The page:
Speaking of which, Academy Award®-winning director Oliver Stone & company just released the trailer for their new biographical political-thriller. Snowden is scheduled to be released September 16th:

EX MACHINA: MUSIC AND TECHNOLOGY, INVERTED
June 7, 2015 3:48 pm

WARNING – THIS REVIEW CONTAINS SPOILERS

“Isn’t it strange, to create something that hates you?”  -Ava

Going into Ex Machina, I expected a soundtrack reminiscent of The Matrix: something gritty and electronic, with beeps and boops and screeching computer noise. What I got was far closer to Her than The Matrix, with melodic textures emphasizing a decidedly human view of technology and artificial intelligence (AI). 

Cold, reverberant soundscapes dominate the film, especially scenes involving the humans Caleb (Domhnall Gleeson) and Nathan (Oscar Isaac). However, once the artificially intelligent Ava (Alicia Vikander) enters the picture, the soundtrack reflects a distinctly organic quality. The first guitar is introduced just as Caleb sees Ava from afar. Cellos erupt when we first meet Kyoko (Sonoya Mizuno), Nathan’s servant and AI prototype. Scenes of nature, however, are peppered with pulsating synths and digital noise. This inversion of humanity and technology permeates the film and gives it its distinctive, otherworldly quality. 

Take, for example, the many sessions Caleb enjoys with Ava, under Nathan’s watchful eyes. A pulsating, heartbeat-esque bass synth enhances each of these intimate moments, helping to underline Ava’s inherent humanity, one of the central themes of the film. Her robotic body belies her very human personality, and the music furthers this contradiction. As Caleb (and the audience) try to decipher and define Ava’s unique reality, our preconceptions are consistently undermined by the instrumentation and mood of the soundtrack.

Ex-Machina the movie

There is one scene in which human characters interact with “human” music, but the effect is notably uncomfortable; Caleb and Kyoko have a bizarre interaction in which Kyoko tries to initiate sex with Caleb, only to have Nathan interrupt. To Caleb’s increasing discomfort, Nathan and Kyoko begin a loosely coordinated dance, complete with loud, overwhelmingly out-of-place disco music. The apparent humanity of the music would be the only outlier of the human/AI inversion-dynamic of the film, were it not for the audience’s natural empathy toward Caleb, and our corresponding feeling of discomfort.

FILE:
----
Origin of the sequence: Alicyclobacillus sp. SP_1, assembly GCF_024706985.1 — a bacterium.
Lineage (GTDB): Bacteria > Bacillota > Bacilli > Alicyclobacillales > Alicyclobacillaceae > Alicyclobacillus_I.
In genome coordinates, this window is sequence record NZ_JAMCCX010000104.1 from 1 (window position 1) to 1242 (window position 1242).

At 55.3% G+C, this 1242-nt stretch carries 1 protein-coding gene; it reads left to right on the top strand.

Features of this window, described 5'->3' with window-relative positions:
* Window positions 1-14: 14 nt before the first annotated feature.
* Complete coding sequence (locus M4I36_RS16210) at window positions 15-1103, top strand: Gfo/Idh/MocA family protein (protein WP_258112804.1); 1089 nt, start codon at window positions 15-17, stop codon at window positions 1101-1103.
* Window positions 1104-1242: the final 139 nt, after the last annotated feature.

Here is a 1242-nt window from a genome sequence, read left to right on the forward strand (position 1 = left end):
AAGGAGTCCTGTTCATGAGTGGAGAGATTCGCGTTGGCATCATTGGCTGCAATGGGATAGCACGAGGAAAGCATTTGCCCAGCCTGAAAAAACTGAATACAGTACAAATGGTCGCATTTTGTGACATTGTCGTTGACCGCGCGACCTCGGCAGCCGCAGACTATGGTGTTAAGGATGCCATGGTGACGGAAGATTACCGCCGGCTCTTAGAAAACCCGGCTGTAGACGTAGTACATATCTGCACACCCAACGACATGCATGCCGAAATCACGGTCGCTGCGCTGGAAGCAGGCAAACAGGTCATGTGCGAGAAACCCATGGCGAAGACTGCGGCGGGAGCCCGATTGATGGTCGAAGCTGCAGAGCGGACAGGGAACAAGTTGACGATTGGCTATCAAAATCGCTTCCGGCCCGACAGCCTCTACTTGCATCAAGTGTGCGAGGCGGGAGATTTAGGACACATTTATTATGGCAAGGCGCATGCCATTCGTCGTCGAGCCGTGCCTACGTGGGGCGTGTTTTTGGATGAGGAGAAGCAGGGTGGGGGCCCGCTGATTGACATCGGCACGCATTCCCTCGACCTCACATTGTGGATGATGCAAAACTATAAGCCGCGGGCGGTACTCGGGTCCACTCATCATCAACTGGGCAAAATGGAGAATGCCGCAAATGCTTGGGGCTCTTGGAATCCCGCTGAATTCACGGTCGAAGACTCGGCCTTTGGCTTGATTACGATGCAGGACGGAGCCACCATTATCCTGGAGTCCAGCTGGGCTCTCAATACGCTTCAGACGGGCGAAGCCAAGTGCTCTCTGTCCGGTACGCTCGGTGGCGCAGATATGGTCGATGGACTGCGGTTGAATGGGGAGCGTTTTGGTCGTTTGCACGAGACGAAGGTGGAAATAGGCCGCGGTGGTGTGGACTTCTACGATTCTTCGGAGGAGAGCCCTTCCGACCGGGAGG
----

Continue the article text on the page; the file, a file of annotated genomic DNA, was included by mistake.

The intersection of Ava’s artificial intelligence and her humanity lies in her sexuality, which begins as a seemingly innocent byproduct of AI and develops into an invaluable tool at her disposal. At first, these scenes are notably absent of music; Caleb and Nathan discuss the purpose of sex and attraction in a moment of quiet relief. When Caleb and Ava do eventually kiss (during a poorly explained dreamlike fantasy), guitars suddenly burst through quiet ambient synths. As Ava learns how to control her sexuality, the corresponding analog sounds turn more and more digital, so at the final climax when Ava covers herself in synthetic skin and completes her attempt at becoming human, the audience is finally blasted with the computerized, bit-crushed noise that I had expected to hear throughout the film. The effect is powerful, and the inverted relationship between human identity and computerized music reaches its conclusion. 

Ex-Machina the movie

While the technology behind artificial intelligence is central to the film, the more salient point is the process behind Ava’s seamless interaction with humanity. Nathan is the founder and CEO of “Bluebook,” an obvious allegory to Google, and as such he holds an enormous wealth of information at his fingertips. In order to give Ava as much information to work from as possible, Nathan reveals that he has hacked into all the world’s search engine data—yes this is illegal, he says, but the phone companies can’t call him out without revealing that they, too, are illegally monitoring citizens’ private conversations. Apparently this film takes place in an alternate, Edward Snowden-less universe, but the point remains that megadata is very powerful, and a company’s ability to harness this power dictates its ability to grow and develop its technology. Nathan explains that while owning a search engine provides access to what people think, the real treasure is determining how people think, and that with the right analysis of humanity’s megadata we can recreate the human brain, and thus create artificial intelligence.

Whether this is a good idea remains to be seen.

Ex-Machina the movie